FIREPLACE - SMALL BUDGET
Carl and Lynne Steffens loved spending time in their Northern California backyard, so the desire for a built-in barbecue area was natural. They couldn't find a premade model to meet their needs, though, so they built an outdoor kitchen
themselves and made it a family project by including their four young daughters--Sophia, Helena, Isabel, and Caroline--in the process.
Carl and Lynne, both of whom had minimal building experience, researched and planned the project, incorporating the girls' ideas about the barbecue area's look and features. When construction began, the girls--then ages 4 through 8--helped shop for supplies, assisted Carl while he built ("He always needed at least one assistant to hold things," says Lynne), and photographed the project's progress.
The barbecue area took two months of mostly weekend and evening work. It includes a barbecue, sink, bar, and storage space along with gas, electricity, and plumbing lines. The area shares a wall with the kitchen
, making it easy to talk and pass food and dishes through a connecting window.
Now the built-in barbecue is family central. "We have a rotisserie, a vegetable cooker, and a griddle," says Lynne. "With the warmer weather, we use the barbecue about four nights a week. The girls like to sit outside for breakfast on the weekends."
Barbecue unit: $750
Sink and fixtures (including cabinets): $500
Water/electric/gas lines: $75
Framing (concrete blocks, wood framing, backerboard): $750
How the family built it
The Steffenses had a perfect place to install an outdoor kitchen: up against the house on their rear patio, where there was ample room for a simple L-shaped counter. A trellis provides partial shade.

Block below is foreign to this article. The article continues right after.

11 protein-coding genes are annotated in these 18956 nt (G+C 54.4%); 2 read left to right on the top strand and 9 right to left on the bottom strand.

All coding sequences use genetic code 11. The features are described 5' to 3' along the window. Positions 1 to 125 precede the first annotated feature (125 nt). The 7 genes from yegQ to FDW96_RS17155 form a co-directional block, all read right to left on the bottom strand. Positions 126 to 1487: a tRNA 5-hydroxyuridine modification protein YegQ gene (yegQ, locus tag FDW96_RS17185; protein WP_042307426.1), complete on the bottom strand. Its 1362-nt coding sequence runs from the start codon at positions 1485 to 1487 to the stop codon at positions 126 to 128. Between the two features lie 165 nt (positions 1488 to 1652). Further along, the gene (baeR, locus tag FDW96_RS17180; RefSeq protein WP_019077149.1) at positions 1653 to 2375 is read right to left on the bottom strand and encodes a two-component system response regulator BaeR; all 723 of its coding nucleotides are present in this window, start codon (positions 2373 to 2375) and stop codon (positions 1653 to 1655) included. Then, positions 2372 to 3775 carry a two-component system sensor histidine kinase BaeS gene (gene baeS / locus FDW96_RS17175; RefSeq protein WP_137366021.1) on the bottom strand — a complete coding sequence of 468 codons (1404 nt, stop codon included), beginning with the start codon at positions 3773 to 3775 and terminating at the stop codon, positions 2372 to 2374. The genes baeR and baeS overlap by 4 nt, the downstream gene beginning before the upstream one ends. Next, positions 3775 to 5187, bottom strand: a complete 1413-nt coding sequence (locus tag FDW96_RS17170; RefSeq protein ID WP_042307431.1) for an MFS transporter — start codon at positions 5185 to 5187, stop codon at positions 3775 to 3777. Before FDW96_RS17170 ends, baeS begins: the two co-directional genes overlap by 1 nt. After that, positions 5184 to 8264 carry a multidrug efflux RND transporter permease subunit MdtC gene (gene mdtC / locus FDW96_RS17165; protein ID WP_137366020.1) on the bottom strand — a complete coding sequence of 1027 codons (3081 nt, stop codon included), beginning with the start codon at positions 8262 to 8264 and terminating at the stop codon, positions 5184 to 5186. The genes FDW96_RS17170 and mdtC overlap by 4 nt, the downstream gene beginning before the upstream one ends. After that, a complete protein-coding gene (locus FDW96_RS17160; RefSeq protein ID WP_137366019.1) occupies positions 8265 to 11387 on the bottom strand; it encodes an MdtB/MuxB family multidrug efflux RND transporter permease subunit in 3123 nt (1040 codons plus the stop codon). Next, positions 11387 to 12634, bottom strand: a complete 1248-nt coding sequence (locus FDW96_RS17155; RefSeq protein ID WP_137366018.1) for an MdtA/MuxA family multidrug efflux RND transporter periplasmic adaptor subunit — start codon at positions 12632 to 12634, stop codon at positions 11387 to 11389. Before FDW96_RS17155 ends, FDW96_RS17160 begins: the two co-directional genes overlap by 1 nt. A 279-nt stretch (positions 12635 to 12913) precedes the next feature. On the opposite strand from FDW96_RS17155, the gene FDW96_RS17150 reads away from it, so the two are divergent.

1 Carl Steffens built the basic framework for the cooking center--where the stainless steel built-in barbecue would be installed--out of fire-safe concrete blocks. Wood framing, including 2-by-4s and 4-by-4s, forms the tablelike support for the base of the sink and bar.
2 After the concrete blocks were set in place for both the grilling counter and the small buffet, they were covered with backerboard.
3 Waterproof tile backing covers the sink counter and the buffet to form a base for the slate tile.
4 After Carl laid out the tiles to check for fit, he set them in tile mortar. Then he covered the backerboard with a light coat of stucco painted to match the wall of the house.
5 Carl's overall advice is to consult with professionals: "Draw up your plans and walk through the steps with an expert," he says. "It can save a lot of backtracking. The expert can also help with material choices.
"Plan a completion celebration," Carl continues. "It helps you finish those last few things, then allows you to enjoy all your efforts.
"I learned how easy it was to build," he adds. "People shouldn't be intimidated. Anyone could take this on. I felt encouraged. It took time but wasn't complex."
Restaurants and cafes are clad in marble, their tables marble-topped. Even the area's culinary specialty, Colonnata lard, is salt-cured between slabs of Carrara white marble.
When you choose your countertop, select a color and texture that compliments your cabinetry, floor or paint selection. Don't be afraid to combine two or more countertop materials in one kitchen.